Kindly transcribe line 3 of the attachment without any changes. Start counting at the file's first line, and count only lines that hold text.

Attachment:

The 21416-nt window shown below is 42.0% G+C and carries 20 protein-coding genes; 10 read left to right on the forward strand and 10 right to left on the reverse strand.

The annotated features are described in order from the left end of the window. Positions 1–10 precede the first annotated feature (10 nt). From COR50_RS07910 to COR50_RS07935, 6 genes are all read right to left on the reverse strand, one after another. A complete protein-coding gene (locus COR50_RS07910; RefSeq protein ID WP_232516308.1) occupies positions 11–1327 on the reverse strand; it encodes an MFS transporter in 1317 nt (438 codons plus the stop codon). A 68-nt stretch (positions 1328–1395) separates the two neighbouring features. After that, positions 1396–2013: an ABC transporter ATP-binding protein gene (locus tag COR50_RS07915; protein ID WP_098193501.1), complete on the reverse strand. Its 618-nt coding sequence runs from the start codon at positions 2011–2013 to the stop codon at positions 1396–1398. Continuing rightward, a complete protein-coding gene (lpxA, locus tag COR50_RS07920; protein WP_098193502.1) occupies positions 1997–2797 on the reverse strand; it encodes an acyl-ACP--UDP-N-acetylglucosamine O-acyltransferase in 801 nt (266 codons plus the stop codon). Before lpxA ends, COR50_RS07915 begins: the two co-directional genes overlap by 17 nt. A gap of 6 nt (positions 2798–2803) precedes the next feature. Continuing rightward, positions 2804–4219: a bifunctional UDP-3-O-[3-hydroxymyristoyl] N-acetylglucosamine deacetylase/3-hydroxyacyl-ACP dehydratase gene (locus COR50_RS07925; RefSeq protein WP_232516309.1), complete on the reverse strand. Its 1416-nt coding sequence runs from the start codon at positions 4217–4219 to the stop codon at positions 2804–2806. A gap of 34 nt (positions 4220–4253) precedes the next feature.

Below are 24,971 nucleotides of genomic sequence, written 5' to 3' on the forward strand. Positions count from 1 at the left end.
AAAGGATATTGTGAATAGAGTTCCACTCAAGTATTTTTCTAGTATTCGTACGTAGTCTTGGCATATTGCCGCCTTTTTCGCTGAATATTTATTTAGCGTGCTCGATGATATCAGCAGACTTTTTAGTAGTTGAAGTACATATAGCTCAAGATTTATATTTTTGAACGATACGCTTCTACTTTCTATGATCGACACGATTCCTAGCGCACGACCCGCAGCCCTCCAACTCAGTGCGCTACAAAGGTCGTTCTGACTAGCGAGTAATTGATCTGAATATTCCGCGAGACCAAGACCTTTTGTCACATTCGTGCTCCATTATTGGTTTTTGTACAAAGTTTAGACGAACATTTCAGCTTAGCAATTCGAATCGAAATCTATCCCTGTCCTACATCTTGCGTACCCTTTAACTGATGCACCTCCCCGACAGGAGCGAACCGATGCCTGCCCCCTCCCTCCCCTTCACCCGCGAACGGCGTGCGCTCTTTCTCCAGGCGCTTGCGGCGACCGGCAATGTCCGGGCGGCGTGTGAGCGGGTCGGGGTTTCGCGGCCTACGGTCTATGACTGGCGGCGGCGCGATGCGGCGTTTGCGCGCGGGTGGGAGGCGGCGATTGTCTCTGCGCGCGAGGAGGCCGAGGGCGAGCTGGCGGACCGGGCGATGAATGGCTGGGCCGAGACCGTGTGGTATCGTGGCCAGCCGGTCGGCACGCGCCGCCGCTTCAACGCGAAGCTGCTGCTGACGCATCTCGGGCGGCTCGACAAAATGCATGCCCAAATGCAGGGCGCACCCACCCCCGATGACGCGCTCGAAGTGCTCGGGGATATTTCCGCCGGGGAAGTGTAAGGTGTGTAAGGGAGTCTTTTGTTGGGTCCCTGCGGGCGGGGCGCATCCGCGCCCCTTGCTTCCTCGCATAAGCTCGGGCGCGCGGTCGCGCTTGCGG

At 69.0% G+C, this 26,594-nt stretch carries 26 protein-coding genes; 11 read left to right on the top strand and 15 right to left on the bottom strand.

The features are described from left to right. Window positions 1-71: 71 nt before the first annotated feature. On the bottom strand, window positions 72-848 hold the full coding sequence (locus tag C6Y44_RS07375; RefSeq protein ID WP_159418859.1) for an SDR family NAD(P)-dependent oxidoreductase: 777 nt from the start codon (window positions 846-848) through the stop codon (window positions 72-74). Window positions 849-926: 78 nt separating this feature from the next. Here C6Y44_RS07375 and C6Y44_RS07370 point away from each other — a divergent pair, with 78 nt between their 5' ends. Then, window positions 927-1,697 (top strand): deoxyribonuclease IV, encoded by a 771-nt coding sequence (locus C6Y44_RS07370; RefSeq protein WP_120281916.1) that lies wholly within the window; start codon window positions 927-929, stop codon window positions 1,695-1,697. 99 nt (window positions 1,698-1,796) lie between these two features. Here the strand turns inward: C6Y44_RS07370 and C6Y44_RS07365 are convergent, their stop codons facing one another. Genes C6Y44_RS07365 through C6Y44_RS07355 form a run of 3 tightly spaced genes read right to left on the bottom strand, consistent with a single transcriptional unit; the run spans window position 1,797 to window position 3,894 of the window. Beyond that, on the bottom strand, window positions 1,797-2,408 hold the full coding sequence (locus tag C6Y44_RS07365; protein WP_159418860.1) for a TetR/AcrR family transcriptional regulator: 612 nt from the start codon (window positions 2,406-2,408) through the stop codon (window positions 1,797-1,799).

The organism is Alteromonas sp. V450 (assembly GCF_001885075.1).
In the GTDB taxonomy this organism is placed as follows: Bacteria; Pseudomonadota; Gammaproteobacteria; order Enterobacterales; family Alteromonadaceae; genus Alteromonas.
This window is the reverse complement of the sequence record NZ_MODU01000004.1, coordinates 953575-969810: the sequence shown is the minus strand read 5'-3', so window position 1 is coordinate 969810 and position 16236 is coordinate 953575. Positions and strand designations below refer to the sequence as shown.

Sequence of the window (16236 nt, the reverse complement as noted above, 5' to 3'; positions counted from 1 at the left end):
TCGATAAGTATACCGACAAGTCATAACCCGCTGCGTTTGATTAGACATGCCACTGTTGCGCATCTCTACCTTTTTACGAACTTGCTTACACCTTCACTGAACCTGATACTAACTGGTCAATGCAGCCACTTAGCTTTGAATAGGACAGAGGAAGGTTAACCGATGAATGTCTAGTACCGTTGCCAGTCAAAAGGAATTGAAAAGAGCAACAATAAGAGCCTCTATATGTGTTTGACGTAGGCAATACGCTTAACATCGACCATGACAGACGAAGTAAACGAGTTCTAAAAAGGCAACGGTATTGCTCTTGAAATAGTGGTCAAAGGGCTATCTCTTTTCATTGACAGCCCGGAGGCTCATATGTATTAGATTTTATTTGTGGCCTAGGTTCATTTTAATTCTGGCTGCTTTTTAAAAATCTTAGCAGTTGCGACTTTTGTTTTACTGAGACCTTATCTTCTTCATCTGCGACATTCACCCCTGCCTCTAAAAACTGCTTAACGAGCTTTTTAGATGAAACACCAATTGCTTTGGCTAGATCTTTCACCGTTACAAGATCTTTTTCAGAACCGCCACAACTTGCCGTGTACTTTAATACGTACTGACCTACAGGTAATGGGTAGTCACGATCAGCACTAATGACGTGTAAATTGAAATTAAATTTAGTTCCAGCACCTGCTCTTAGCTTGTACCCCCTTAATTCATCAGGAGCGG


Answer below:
Below are 24,971 nucleotides of genomic sequence, written 5' to 3' on the forward strand. Positions count from 1 at the left end.